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Lenovo IdeaPad Duet 5 Chromebook review: A confident convertible

A gorgeous display, superb battery life and Surface Pro-style form factor all lift the Duet 5 above its rivals

IT Pro Recommended
A photograph of the Lenovo IdeaPad Duet 5 Chromebook
£458 exc VAT (256GB)
  • Fantastic screen
  • Impressive battery life
  • Good value
  • Disappointing keyboard
  • Somewhat unwieldy as a tablet
  • Rivals are more powerful

The Lenovo IdeaPad Duet 5 Chromebook has a lot to live up to. The company’s IdeaPad Flex 5 was one of our favourite Chromebooks of last year, thanks to its fantastic value and superb display. The original IdeaPad Duet - which this convertible follows on from - was similarly appealing, and the Duet 5 Chromebook improves on last year’s offering in several important ways. 

Let’s start with the obvious change: it’s bigger. The original Duet Chromebook featured a 10.1in display, which inevitably meant that its detachable keyboard also measured around 10in diagonally. This rules it out for people who don’t have much dexterity in their hands or don’t want to type with hunched-up claws.

With a 13.3in screen to press up against, the Duet 5 Chromebook’s keyboard is much more like those found on ultraportables. The flipside? At this size, and with a 16:9 screen ratio, the Duet 5 is unwieldy as a tablet. That’s in part due to its 700g weight (1kg with the keyboard), which is 250g more than the Duet. Both are equally slim, measuring just over 7mm thick, but this means that things have flipped: the Duet was better as a tablet, the Duet 5 is better as a laptop. 

As ever with this form of design, you shouldn’t expect a perfect on-the-knees typing experience. It’s far better on a flat surface, where you don’t notice the flimsiness of the design. Nor does it compare well to laptops for the feel of the keys, with a flat action that lacks travel. Finally, note that the keys on the Duet 5 Chromebook keyboard aren’t backlit. It’s size alone that gives this keyboard appeal.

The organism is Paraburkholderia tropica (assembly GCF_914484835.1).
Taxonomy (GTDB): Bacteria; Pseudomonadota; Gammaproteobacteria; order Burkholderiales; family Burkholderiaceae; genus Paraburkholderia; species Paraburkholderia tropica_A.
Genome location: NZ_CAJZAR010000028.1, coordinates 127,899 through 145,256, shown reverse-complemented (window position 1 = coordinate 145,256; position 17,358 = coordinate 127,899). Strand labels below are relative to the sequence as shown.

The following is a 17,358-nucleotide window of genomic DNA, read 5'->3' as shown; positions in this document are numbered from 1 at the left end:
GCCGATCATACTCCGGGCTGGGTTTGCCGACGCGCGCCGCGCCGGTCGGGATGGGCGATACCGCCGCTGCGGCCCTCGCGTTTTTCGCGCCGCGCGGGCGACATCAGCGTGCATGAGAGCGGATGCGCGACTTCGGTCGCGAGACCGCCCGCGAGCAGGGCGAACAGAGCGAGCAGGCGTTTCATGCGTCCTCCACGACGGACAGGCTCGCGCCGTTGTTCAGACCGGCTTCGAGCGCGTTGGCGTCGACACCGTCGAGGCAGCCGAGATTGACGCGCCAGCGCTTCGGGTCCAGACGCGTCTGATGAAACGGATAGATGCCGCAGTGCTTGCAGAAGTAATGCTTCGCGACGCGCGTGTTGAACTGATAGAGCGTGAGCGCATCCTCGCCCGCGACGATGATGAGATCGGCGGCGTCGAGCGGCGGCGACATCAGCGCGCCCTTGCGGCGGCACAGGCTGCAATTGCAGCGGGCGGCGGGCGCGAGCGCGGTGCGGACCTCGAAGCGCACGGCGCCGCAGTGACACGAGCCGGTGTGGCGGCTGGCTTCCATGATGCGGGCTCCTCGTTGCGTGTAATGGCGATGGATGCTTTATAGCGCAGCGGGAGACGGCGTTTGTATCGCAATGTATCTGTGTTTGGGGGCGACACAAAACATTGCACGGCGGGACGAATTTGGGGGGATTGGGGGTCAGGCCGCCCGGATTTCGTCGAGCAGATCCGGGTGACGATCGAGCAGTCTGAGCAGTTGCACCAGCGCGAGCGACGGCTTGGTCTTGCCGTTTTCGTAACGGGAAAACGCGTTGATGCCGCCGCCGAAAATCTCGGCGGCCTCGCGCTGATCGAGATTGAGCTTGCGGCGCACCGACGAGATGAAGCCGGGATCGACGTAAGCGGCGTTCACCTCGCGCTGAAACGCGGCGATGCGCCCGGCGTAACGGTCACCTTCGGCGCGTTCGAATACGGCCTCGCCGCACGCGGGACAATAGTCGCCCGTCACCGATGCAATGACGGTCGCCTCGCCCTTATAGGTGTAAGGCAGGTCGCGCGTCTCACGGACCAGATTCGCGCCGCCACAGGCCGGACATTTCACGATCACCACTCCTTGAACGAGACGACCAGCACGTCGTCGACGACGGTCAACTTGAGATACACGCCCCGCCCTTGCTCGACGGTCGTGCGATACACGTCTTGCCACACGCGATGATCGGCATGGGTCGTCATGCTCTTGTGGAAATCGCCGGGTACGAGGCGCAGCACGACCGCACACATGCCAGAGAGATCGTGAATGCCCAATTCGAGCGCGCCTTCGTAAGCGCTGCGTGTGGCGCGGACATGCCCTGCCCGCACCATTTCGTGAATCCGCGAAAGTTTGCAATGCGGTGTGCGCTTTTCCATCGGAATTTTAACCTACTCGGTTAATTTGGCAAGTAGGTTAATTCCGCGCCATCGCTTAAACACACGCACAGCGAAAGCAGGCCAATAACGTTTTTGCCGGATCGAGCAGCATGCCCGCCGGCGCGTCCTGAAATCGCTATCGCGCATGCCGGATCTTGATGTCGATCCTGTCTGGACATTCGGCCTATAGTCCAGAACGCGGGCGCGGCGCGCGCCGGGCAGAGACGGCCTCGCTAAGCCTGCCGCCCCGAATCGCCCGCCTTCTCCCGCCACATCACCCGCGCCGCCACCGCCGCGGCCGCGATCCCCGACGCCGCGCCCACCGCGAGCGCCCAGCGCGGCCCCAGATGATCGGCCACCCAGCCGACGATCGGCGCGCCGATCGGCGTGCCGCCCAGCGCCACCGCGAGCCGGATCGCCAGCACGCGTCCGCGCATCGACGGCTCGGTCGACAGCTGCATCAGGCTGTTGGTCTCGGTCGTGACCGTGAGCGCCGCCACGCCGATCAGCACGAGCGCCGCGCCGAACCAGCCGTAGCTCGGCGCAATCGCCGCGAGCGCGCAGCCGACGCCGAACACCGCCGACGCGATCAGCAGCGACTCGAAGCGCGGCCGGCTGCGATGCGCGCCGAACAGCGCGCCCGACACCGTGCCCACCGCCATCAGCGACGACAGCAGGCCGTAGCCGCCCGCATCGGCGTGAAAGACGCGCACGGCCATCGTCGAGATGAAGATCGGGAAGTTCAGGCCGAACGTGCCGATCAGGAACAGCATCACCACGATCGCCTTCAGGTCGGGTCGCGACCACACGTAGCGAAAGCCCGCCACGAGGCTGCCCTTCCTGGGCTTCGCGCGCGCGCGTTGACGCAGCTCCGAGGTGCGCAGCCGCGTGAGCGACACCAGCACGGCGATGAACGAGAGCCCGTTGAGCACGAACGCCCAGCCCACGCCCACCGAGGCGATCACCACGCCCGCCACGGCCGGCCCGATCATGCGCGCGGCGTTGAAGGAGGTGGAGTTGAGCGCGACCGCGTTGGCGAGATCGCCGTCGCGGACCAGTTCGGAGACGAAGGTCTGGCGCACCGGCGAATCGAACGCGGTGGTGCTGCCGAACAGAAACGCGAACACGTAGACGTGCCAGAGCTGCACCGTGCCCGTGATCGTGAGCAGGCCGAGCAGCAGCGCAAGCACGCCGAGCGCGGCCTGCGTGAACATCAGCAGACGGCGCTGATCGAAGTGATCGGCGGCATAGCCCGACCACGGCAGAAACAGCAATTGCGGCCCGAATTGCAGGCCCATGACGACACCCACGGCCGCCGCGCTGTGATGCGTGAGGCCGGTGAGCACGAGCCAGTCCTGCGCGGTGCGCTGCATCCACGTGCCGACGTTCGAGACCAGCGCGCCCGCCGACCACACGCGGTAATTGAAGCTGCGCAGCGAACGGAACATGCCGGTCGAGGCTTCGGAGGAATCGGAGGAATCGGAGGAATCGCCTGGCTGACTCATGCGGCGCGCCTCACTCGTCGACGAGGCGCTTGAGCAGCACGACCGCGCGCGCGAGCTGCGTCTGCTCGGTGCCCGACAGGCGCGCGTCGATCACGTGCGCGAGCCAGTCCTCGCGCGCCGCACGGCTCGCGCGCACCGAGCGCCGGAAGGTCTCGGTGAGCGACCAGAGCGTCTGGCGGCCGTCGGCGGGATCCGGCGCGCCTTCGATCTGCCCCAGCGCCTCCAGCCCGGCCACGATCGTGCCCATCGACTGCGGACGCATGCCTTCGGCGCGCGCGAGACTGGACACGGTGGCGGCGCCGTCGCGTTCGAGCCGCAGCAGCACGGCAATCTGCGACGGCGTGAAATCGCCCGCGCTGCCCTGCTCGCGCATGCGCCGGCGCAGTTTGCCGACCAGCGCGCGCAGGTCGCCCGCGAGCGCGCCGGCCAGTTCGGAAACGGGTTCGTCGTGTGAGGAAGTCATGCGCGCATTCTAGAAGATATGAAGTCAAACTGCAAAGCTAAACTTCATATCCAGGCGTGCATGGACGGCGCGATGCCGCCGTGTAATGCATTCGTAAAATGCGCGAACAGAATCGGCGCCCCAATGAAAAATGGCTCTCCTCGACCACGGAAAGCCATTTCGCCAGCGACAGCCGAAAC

The trackpad could also be better. Our fingers encountered enough friction to make swiping and gesturing uneven; you’ll get used to it after a while, as you learn to adjust the amount of pressure you’re applying, but there shouldn’t be any need to go through such a learning curve. 

A photograph of the rear of the Lenovo IdeaPad Duet 5 Chromebook

Another criticism laid at the door of last year’s Duet Chromebook – that the magnetic kickstand could be a pain to extend at times – still remains. A pullable tab or lanyard could easily fix this deficiency, or you can pick up Microsoft’s Surface Adaptive Kit as this will work with any device, not just the Surface Pro 8.

The magnetised backplate on the Duet 5 includes a small cutaway for a Lenovo Active Pen stylus to clip to the back, but note that the stylus doesn’t come with the £500 model, which includes 4GB of RAM and 128GB of eMMC storage. However, it is bundled with the £550 version, and that has 8GB of RAM and 256GB of eMMC storage. At those prices, there’s little reason to choose the cheaper option.

When last year’s Duet cost £300, however, you may wonder where all your money is going – and the obvious answer is the display. The previous 10.1in IPS panel was a great choice for the price, but here you’re buying an OLED panel, and it’s gorgeous. For example, while both Duets promise a peak brightness of 400cd/m2, the difference in punch and perceived brightness with this OLED display is incredible. Lenovo has reduced the resolution to 1,920 x 1,080 from 1,920 x 1,200, but the end result is still admirably sharp.

The display isn’t the only thing that’s been upgraded, with the Duet 5 stepping up to the Qualcomm Snapdragon 7c Gen2 processor - as seen in Acer’s Chromebook Spin 513 - from the MediaTek P60T chip in last year’s Duet. Both are high-efficiency ARM-based chips, so neither is going to pack the same kind of raw performance as an Intel Core i3 processor, which some of the beefier Chromebooks feature. 

For context, the Duet 5’s JetStream 2 score of 83 puts it ahead of the Celeron N4500-powered Samsung Galaxy Chromebook Go, but is half the speed of the Asus Chromebook CX9 with its Core i7 chip. It’s a similar story in the Octane 2 JavaScript test, where the Lenovo returned 23,798. Mid-table respectability, in other words.

But, crucially, the Duet 5 is twice as fast as the sometimes-sluggish Duet. It finished the Kraken JavaScript benchmark in 1,845ms, compared to the original Duet’s time of 3,940ms. And more important than such results is that this Chromebook feels reasonably snappy in daily use. 

So, while not the most powerful Chromebook, the Lenovo IdeaPad Duet 5 packs enough of a punch to compete with the Chromebook pack. Along with outstanding battery life of 16hrs 20mins in our video-rundown test, a gorgeous display and a new form factor that improves on last year’s model, this machine is almost everything you could ask for in a budget Chrome OS convertible. 

Lenovo IdeaPad Duet 5 specifications


8-core 2.55GHz Qualcomm Snapdragon 7c Gen 2



Graphics adapter

Adreno 618 graphics


128GB/256GB eMMC Flash storage

Screen size (in)


Screen resolution

1,920 x 1,080

Screen type




Memory card slot


3.5mm audio jack


Graphics outputs

2 x USB-C 3.2 Gen 1

Other ports

Pogo pin connector

Web Cam

5MP front camera, 8MP rear camera


4 x 1W Stereo Speakers


Wi-Fi 6


Bluetooth 5.1 



Dimensions, mm (WDH)

306 x 7.2 x 187mm (tablet only)

Weight (kg) - with keyboard where applicable


Battery size (Wh)


Operating system

Chrome OS

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